A person is judged on what he says and then on what he does.
A person not living up to his words or seen as not acting in good faith is shunned by the community.
Not killed, attack or chased out of town, no. Every door just closes for him as people realise this person is not to be trusted and therefore has no value.
There is no need for conflict as conflict doesn't change anything. We just stop interacting with the person at all - he's dead to us.
Now, knowing this, foreigners in general and Americans in particular may understand better why Swedish people are less positive about Trump then any other nation in the world - even if most nations has a negative view of him.
Millennia of Swedish history has though us that a man like Trump is poison and should be shunned like the plague.
We don't make a big fuss about it though - we just see what kind of man he is and draw our conclusions from that.
In difference to him you have the questions of refugees, where a majority of Swedes have this view:
Our cultural instinct is to view newcomers as an unknown quantity. We don't assume they're bad, but we don't assume they're good either.
We wait and see and let them speak for and then act for themselves.
The ones that speak and act in good faith and with respect to others we respect in kind. Those that don't we conclude are not worth our trust.
That is, the cultural Swedish response to foreigners is always based on the individual - not the group.
We know that you can't reliably judge people based on which group they belong to, but you must let them prove themselves individually.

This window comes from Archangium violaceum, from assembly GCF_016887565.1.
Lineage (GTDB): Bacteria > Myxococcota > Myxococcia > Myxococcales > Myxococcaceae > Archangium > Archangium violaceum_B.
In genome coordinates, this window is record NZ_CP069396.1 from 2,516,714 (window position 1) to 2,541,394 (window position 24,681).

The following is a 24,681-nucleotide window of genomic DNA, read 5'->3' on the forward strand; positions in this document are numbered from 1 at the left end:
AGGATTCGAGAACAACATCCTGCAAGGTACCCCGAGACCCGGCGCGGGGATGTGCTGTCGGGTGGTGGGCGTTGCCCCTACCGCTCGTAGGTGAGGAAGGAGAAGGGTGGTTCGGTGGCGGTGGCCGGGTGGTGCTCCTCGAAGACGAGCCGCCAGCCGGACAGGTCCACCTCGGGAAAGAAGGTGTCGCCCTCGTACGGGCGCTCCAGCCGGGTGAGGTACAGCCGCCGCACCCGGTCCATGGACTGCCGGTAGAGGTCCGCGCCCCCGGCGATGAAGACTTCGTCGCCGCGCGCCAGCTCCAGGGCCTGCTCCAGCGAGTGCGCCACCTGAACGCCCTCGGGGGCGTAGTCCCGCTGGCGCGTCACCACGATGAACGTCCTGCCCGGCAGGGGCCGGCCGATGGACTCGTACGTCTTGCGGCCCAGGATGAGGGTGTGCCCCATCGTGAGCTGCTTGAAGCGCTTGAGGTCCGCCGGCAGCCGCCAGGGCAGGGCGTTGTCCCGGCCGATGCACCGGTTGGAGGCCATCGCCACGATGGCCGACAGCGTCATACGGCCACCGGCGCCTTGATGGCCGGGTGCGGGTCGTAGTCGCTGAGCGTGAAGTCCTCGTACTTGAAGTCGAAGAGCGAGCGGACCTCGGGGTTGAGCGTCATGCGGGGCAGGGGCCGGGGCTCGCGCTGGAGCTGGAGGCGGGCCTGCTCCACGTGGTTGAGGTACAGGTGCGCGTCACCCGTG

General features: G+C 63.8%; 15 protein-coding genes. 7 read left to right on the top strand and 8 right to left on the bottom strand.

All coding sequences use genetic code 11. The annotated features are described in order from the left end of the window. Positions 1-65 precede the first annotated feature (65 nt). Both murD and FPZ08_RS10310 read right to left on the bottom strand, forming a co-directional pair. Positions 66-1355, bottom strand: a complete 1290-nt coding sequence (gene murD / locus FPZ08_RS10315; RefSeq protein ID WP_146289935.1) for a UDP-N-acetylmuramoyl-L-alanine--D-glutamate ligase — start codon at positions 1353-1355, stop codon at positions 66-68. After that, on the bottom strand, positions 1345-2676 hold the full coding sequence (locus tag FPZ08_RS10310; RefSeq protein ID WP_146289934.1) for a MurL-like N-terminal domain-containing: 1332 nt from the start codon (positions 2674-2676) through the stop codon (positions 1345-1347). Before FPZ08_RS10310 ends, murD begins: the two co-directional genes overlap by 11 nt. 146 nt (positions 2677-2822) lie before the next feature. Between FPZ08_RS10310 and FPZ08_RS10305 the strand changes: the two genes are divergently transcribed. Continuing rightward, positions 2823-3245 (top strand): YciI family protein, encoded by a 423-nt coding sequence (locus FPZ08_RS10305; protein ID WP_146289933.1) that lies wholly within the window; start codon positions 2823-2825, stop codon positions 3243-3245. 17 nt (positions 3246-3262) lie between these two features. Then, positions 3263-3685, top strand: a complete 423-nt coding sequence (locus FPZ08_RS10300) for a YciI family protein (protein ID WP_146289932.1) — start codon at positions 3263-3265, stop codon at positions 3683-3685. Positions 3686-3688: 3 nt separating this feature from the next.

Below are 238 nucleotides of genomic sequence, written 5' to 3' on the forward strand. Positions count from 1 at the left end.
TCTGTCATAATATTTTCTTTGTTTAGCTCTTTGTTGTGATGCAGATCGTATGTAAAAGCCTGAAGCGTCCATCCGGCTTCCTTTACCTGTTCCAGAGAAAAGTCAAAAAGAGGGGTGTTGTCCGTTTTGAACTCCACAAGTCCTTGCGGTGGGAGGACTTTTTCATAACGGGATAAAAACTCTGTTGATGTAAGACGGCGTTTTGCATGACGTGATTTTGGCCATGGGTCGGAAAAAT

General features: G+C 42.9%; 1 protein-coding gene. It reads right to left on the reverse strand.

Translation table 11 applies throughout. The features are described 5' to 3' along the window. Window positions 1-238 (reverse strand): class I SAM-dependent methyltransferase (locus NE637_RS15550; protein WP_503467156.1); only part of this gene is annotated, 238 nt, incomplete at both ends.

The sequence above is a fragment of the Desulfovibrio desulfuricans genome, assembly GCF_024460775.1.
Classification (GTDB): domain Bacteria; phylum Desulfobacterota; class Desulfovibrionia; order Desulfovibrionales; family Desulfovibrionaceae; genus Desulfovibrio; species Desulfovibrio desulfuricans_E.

And for them to do that you must give them the chance to do that.
If they fail they fail and if they pass they pass, but until they do either of those things most Swedes will not make a judgement on another human being.
I'm not trying to say Swedes are saints or anything here - we of course have prejudices too, like all people.
But our cultural tradition is to actively try to look beyond those prejudices and give the individual as fair a chance as possible.
If we hadn't learned to do so trough the millennias of Sweden's history we wouldn't have been able to grow to the nation we are today.
It's been vital for Sweden to not let prejudices get the better of us and close ourselves of to foreign influences and immigration, so we've learned it's in our own best interest to not judge people without giving them a fair chance.
Which brings us to the most un-Swedish thing in Sweden - the far-right neo-fascist.
Who while they constantly claim to talk for every other Swede in fact couldn't be more un-Swedish if they tried.
Because they of course do nothing but judge people based on their own prejudices - their whole world view is based on it.
And they attack every single Swede who doesn't share their view and try to claim that they are in fact somehow the un-Swedish ones, who want to see their country destroyed by immigration and such nonsense.
When in fact most Swedes simply think and act in a millennia old Swedish cultural tradition and find the far-right neo-fascists a much bigger problem as a group then they find immigrants.
Becuase sure - of course there are immigrant who are bad and no one likes that. But ALL immigrants are clearly not. Unlike the far-right neo-fascist, who ALL do nothing but smear their own country and anyone who don't agree with their views.
So that's a short introduction to Swedish culture and the historical reasons as to why we differ from most of the rest of the world.
Maybe that will help non-Swedes understand us better.